The picture also highlights the most noteworthy engineering structure in Las Arenas, the so-called “hanging bridge” (Puente Colgante) for which the city is famous.  The “bridge” is not really a bridge at all but a massive steel scaffolding from which is suspended a shuttle that carries cars, trucks and people back and forth between the right bank, Las Arenas, and the left, Portugalete.  Construction of the scaffolding began in 1890 and was completed in 1899.  The scaffolding is held up by pillars or towers that are about 150 feet high and anchored by piers sunk more than 30 feet into the sandy soil.  When ships pass under the scaffold, passage of the shuttle is halted temporarily.  Despite the scaffold’s height, there have been instances when a vessel that passed under the bridge coming into Bilbao fully laden could not pass under when it was leaving empty and riding higher in the water.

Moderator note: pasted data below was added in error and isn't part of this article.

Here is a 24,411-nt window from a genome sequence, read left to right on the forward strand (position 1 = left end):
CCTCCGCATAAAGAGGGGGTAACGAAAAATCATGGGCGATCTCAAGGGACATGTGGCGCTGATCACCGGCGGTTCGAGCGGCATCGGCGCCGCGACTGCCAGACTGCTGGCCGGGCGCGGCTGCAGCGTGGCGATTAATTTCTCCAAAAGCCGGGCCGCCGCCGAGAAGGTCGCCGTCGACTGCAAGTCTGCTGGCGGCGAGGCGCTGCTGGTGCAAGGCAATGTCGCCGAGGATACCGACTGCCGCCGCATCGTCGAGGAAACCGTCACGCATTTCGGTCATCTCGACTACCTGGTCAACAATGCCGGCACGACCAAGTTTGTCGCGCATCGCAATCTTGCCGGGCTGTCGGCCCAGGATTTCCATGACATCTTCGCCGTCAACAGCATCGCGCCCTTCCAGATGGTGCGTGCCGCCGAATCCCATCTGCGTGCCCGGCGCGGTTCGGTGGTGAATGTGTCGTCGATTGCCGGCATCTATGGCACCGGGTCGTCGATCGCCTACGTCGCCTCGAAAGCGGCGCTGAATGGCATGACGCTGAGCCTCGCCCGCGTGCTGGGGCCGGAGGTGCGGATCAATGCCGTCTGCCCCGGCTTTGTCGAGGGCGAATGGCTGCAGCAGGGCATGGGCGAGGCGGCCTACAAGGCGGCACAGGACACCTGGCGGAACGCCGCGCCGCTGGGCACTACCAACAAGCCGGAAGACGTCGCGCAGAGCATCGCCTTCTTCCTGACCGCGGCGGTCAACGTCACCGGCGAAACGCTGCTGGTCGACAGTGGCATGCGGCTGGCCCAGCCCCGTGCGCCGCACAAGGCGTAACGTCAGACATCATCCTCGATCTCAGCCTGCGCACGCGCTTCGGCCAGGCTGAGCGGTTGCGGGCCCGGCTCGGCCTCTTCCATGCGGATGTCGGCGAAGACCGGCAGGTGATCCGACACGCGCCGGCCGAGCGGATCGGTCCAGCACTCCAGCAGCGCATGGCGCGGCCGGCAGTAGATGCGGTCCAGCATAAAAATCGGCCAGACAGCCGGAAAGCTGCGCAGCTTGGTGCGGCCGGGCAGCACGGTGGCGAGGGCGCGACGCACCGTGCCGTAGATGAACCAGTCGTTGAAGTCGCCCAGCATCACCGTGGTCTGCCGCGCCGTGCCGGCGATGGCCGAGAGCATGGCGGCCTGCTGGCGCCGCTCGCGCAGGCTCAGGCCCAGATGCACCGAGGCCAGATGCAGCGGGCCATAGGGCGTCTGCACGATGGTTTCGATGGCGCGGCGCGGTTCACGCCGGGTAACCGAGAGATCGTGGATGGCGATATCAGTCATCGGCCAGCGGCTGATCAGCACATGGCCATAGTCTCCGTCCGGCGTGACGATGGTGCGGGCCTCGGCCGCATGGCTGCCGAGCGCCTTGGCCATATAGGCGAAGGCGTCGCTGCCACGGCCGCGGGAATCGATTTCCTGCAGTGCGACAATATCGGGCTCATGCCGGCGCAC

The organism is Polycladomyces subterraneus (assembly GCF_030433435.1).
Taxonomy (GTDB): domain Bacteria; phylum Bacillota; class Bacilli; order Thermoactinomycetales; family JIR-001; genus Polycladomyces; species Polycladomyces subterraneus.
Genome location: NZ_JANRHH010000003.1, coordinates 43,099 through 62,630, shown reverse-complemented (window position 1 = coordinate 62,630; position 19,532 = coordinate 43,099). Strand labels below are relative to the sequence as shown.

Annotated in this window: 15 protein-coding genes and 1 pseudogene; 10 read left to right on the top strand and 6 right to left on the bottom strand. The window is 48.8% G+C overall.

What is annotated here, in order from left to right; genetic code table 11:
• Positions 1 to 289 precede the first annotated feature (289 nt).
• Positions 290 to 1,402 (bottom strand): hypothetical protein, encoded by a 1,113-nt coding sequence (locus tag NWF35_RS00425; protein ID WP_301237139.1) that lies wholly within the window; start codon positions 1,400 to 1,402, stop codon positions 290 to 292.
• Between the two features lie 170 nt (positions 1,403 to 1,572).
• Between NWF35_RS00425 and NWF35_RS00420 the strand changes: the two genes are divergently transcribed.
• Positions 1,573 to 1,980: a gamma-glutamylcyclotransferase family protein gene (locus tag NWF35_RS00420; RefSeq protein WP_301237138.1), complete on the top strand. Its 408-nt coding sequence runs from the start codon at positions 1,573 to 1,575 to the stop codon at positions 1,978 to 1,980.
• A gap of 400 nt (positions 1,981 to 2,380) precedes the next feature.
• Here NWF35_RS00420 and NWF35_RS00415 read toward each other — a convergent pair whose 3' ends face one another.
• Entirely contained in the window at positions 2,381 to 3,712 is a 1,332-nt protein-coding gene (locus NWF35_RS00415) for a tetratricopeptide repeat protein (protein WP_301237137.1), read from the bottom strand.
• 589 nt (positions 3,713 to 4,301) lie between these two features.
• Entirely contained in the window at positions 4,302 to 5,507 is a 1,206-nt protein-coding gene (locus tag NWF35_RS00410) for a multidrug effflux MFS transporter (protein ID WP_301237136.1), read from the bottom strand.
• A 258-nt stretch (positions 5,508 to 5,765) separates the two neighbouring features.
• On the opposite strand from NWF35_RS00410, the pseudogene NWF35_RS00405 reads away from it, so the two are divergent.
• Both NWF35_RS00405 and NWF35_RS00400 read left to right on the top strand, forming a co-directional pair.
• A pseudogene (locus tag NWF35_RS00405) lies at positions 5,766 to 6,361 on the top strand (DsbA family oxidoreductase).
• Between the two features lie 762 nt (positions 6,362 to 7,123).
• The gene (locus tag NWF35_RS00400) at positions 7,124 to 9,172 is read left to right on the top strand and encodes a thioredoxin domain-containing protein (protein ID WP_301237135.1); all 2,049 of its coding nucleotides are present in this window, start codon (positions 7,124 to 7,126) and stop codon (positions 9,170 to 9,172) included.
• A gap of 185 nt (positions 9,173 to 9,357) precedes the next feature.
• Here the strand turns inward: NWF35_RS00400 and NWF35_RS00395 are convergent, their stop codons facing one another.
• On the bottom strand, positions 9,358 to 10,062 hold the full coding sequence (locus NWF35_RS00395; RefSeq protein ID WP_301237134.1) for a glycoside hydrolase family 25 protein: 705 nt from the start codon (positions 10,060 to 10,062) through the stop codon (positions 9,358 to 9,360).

Once the mouth of the river became passable and the two sides of the river connected, the industrial, commercial and professional life of Bilbao expanded quickly into Algorta and Las Arenas.  In addition to several roads, a trolley line had been launched in 1876 and this service expanded rapidly until the turn of the century to provide fast and relatively comfortable transportation between Bilbao and the right bank of the river.  Between 1850 and 1880 Las Arenas had attracted a small number of wealthy families from Bilbao who built summer homes along its attractive beach, and a long promenade, called Paseo Zugatzarte, provided a way for the vacationing families to enjoy the delightful summer evenings.  After the trolley and the hanging bridge opened, the area became attractive to many thousands of middle class and working class families who were employed by the numerous factories, shipyards, steel mills, and offices that lined the banks of the Nervion.  In the picture below, the hanging bridge is at the lower right and the beach extends roughly north-south through the center.  Where the coast turns abruptly to the left marks the end of Las Arenas and the beginning of the town of Algorta.  Everything above the river constitutes the larger municipality of Guecho; the town below the river in the picture is Portugalete.